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Slow worms are typically grey-brown, with the females having a coppery sheen and two lateral black stripes, and the males displaying electric blue spots, particularly in the breeding season. They give birth to live young; the young are about 4 cm (1.6 in) long at birth and generally have golden stripes.
As their name indicates, slow worms are slow-moving and can be easily caught. Like many lizards, slow worms can shed their tails to distract predators. The tail regrows, but never fully. Principal predators are birds, badgers, hedgehogs, foxes and domestic cats.
The average British slow worm will grow to 45 cm when fully mature and weigh approximately 100 g, females being slightly larger than the males. The tail makes up around half of its length, but is indistinguishable from the body. They have been recorded to live for up to 30 years in wild, and the record age for a Slow worm in captivity is 54 years! (Copenhagen Zoo).
The part of their scientific name 'fragilis' (fragile) comes from the tendency of this species to shed its own tail, when threatened by predators, or if handled too roughly (caudal autotomy).
Although slow worms much resemble snakes, and are often mistaken for such, they are actually lizards which have lost their limbs completely with evolution.
Slow worms can be distinguished from snakes by several features: their eyelids, which snakes lack entirely; their small ear openings, which again snakes lack; and their tongues, which are notched in the centre rather than completely forked like a snake's.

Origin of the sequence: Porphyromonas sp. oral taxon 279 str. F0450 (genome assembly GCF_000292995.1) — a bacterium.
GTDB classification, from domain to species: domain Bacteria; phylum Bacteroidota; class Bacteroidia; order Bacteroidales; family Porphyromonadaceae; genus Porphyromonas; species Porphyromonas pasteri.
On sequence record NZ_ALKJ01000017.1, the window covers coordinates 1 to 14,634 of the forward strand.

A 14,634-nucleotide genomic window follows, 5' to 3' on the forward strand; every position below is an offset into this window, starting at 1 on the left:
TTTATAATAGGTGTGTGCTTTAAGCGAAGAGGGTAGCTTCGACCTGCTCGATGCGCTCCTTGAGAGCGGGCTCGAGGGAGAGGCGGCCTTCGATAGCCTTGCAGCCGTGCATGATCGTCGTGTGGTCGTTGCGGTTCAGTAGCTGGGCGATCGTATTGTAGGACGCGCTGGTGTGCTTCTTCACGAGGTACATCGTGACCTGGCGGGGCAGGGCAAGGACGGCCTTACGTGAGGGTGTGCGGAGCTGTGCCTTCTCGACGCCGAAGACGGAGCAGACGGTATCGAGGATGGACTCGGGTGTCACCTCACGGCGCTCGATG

Slow worms live in any habitat that is warm and protected such as woodland, grassland and heathland; they are frequently found in garden compost heaps. They range across most of Europe, and into parts of Asia, but they are restricted to temperate and humid habitats. They hibernate from October to February/March, both communally and solitarily, and sometimes share hibernating sites with other reptiles.
Slow worms have grooved teeth which allow them to grab and swallow whole their soft invertebrate prey, such as slugs, hairless caterpillars and other insects, spiders and earthworms. Snails are usually avoided, except when they are still very young and the shell can be broken easily.
- Genus Anguis
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- iucnredlist.org - Anguis cephalonnica